C:  From the return of Regyadas with his highly anticipated Post-Tenebras Lux, who was one of three Mexican directors awarded a prize at Cannes (along with Fogo by documentary and fiction director, Yulene Olaizola, and Después de Lucía by Michel Franco which is Mexico’s foreign language Oscar entry), to  Locarno Film Festival’s Carte Blanche spotlight of Mexican works in progress, 2012 has been a stellar year for Mexican films.  The Festival is showing nine narrative features in competition, seven of them world premieres by first time filmmakers, reflecting this building breakthrough momentum…

D: Yes, we’re thrilled that Cannes was a big year for Mexican film.  We were honored to have Artistic director, Thierry Frémaux as a guest at the Festival last year.  He’s truly been supportive of Mexican films and we are profoundly thankful.  When we first started the festival there just weren’t enough features films to warrant a solid competition program.   Our mission was to build a program made up of the next generation of filmmakers and support them.  We weren’t interested in showing already established Mexican filmmakers.  In 2007 we had our first narrative feature length competition and we were grateful for having such a prominent jury comprised of Trevor Groth, Director of Programming at Sundance Film Festival, Peter Scarlet, at that time Artistic Director of Tribeca Film Festival and Cecilia Suarez, a talented Mexican actress.  They bestowed the Best Film award to Nicolás Pereda’s first film, Where are their Stories.  Pereda has gone on to be a prolific and singular talent.   We are screening his 7th film out of competition, The Greatest Hits.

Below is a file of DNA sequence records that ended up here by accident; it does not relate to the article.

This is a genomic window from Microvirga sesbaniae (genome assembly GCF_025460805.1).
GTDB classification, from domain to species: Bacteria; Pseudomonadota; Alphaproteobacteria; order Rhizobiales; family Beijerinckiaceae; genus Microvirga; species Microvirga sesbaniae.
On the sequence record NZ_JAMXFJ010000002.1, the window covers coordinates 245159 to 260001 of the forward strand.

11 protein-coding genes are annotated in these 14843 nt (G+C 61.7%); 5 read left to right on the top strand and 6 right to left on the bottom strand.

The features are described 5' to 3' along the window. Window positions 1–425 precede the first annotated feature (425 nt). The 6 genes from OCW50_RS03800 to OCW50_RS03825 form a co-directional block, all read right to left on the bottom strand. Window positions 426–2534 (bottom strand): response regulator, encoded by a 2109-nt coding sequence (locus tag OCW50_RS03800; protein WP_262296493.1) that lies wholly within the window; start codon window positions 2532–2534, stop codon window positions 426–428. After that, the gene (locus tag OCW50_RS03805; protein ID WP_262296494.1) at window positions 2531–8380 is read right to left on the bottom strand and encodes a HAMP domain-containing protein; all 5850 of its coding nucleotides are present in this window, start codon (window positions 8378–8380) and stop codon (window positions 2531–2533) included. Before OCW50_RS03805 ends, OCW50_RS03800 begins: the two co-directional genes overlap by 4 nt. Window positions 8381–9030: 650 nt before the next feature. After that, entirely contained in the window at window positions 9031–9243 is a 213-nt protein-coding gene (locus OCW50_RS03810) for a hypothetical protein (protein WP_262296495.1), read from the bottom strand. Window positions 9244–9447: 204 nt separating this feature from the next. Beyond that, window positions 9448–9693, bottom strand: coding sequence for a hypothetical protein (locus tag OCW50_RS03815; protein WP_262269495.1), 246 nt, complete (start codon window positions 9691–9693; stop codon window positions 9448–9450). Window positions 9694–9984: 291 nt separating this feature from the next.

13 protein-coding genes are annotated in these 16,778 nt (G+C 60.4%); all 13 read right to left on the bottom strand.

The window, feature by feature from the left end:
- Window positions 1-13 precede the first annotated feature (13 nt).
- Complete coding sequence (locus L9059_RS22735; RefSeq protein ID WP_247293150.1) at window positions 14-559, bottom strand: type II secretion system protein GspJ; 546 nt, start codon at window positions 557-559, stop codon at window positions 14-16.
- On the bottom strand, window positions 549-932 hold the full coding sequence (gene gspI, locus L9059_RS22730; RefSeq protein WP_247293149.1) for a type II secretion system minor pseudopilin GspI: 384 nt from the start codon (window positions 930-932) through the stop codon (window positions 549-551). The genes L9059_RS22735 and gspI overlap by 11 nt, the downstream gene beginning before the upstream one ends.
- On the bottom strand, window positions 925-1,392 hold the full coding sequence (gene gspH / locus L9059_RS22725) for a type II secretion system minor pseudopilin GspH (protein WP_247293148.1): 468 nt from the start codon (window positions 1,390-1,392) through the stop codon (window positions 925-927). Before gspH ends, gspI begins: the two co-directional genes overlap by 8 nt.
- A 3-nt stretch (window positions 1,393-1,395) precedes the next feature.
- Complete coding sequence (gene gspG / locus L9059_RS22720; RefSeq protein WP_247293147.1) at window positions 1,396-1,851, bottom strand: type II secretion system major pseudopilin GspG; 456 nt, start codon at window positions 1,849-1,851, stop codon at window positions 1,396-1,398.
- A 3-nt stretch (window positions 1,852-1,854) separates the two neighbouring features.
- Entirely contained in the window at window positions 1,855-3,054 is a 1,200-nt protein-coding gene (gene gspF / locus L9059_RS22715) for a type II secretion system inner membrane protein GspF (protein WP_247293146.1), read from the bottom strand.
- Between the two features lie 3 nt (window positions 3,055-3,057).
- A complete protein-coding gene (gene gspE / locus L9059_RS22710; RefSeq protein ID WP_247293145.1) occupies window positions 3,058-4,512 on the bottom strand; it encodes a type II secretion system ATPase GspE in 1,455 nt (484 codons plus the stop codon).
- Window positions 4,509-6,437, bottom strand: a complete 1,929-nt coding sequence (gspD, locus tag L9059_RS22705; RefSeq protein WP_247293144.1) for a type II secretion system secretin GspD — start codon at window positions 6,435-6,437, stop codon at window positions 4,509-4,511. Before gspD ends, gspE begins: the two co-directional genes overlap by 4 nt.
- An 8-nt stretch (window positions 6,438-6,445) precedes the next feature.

C: Documentaries are an integral part of the festival, this year the festival is showing a record breaking 25 documentaries in competition.  Typically the Mexican documentary genre has generally fit into the ethnographic study type. How has this changed over the years?

D: We are seeing more intimate and personal journey type of stories that are breaking with that notion that there is only that kind of Mexican documentary.  There are looks of forgotten history like Flor en Otomi by Luisa Riley about a young female guerilla fighter who disappeared following a violent raid, or Convict Patient by Alejandro Solar Luna about a man who attempted to assassinate the president in 1970 and is now homeless and mentally unstable.  There are more experimental films, more personal portraits like Carriere, 250 Meters by Juan Carlos Rulfo and Natalia Gil about the inspiring writer and Bunuel collaborator Jean-Claude Carriere,  Diario a Tres Voces by Otilia Portillo Padua, a compelling multigenerational look of three women in relationship to their age, Miradas Multiples (La Maquina Loca) by Emilio Maille which is about the great cinematographer Gabriel Figueroa.  Definitely, Mexican documentary is expanding its horizons.

C: Last year you had Luis Valdez as an honored guest and screened his seminal Chicano film, Zoot Suit.  This year you are honoring Gregory Nava with a screening of El Norte and Mi Familia.  What prompted this recognition of Chicano filmmakers at the festival?

Luis Valdez at FICM 2011